The 4G protocol (introduced in 2009) is spreading around the world. There’s no consensus on the real date of appearance since first versions weren’t recognized as real 4G.

2014 – Today’s most important OS is created, but…

The Great History of User Experience - Part 2 4

In 2014 and after the disaster of Windows 8 (and a ghost Windows 9 that never saw the light of day), Microsoft desperately needed new life for its flagship product. Windows 10 proved to be the solution they needed. However, users were so disappointed with everything Windows that it took 5 years (until January 2019 to be exact) to topple Windows 7 and become the world’s most popular OS. And to do so, Microsoft had to announce they would discontinue support for Windows 7, probably one of thebest Windows versions ever.

2015 – AlphaGO and Deep Learning: the dawn of Big Data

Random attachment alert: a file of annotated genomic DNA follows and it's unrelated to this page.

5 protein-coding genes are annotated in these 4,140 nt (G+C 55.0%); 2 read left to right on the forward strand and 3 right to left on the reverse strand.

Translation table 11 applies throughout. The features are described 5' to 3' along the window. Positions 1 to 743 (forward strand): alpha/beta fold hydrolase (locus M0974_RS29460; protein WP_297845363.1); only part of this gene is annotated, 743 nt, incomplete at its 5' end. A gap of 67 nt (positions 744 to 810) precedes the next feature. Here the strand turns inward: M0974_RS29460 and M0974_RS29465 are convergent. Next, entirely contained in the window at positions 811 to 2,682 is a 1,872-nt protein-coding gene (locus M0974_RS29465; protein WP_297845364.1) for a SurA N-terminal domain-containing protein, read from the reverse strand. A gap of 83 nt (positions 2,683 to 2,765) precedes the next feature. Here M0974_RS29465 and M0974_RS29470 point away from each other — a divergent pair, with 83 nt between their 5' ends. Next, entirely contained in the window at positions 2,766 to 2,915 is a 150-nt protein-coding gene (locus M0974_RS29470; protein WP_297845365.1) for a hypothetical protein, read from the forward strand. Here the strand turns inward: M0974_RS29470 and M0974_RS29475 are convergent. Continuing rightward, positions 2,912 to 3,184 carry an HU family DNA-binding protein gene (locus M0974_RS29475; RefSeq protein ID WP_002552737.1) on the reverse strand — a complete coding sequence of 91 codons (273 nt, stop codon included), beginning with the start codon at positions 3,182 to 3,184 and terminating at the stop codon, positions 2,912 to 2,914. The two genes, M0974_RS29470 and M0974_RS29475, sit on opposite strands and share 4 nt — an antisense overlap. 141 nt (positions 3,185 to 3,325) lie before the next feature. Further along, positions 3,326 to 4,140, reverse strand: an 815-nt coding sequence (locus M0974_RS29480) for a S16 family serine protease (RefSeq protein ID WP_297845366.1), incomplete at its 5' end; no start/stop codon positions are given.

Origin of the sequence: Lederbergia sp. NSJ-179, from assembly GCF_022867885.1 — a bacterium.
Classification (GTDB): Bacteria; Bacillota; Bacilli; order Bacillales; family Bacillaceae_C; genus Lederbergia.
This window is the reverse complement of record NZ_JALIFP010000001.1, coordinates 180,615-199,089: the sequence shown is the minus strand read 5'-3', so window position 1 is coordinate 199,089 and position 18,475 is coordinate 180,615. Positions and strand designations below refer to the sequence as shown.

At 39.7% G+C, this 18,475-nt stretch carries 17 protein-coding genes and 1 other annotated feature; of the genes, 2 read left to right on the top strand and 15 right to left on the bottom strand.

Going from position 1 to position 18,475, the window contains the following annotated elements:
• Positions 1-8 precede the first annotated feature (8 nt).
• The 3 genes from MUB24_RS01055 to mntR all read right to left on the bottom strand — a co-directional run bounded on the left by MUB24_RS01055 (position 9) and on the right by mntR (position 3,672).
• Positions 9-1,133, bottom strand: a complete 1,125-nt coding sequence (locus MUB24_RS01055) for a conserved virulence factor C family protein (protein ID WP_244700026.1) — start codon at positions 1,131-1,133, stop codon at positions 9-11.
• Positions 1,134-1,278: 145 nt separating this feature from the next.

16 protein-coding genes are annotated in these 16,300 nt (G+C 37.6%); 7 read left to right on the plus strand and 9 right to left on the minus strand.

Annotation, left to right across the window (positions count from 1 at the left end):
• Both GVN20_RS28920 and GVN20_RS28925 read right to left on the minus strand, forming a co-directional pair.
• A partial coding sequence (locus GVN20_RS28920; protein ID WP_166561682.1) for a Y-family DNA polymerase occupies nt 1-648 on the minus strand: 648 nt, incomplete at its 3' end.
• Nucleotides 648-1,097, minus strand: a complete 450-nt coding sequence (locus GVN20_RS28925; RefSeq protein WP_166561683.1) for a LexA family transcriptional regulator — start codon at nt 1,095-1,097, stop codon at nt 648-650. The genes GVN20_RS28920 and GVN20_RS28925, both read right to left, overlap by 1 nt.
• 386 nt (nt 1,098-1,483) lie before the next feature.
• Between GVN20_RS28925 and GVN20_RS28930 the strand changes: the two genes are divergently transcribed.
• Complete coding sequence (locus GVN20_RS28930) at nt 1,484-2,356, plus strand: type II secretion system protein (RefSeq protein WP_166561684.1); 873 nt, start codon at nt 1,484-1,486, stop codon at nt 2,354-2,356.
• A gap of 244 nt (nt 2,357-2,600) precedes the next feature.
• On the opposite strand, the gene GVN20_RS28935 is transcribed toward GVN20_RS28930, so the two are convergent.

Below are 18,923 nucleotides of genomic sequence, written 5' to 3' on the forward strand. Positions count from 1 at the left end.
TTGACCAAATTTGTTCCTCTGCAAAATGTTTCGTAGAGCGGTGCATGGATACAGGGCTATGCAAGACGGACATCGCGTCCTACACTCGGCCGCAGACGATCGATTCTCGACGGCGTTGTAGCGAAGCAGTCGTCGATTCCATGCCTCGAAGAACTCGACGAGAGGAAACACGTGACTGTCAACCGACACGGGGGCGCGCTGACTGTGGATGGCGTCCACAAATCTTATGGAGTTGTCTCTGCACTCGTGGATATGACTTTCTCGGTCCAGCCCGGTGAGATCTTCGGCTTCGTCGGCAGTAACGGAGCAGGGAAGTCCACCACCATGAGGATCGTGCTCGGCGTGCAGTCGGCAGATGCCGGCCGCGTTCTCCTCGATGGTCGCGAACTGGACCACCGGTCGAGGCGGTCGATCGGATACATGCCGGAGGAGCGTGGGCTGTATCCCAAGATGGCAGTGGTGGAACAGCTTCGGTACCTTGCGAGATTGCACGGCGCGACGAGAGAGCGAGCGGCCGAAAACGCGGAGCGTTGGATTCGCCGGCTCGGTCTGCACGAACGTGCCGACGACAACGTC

In 2014, Google bought DeepMind, an AI company, to go deep into Artificial Intelligence and Machine Learning. AlphaGo demonstrated its strength in 2015 by defeating Lee Sedol, the top ranked Go player in the world. It later became the top-ranked chess player in the world.

DeepMind AI is the engine that powers most of the most important data on the web, from consumer behavior to user research, from maps to IoT. It’s also what drove the creation of Quantum UX, the first chapters of which were created in the same year.

2018 – XBox meets accessibility

Photo of Xbox Adaptive Controller
Xbox Adaptive Controller: Simple, beautiful, accessible. Everything that is right in UX design.

Microsoft’s gaming powerhouse, XBox, took a big leap towards accessibility with Xbox Adaptive Controller. The customizable interface is designed for gamers with disabilities and features two large buttons that can be reprogrammed to function as any of the standard Xbox controller buttons. One of the most important examples of Quantum UX application to physical design.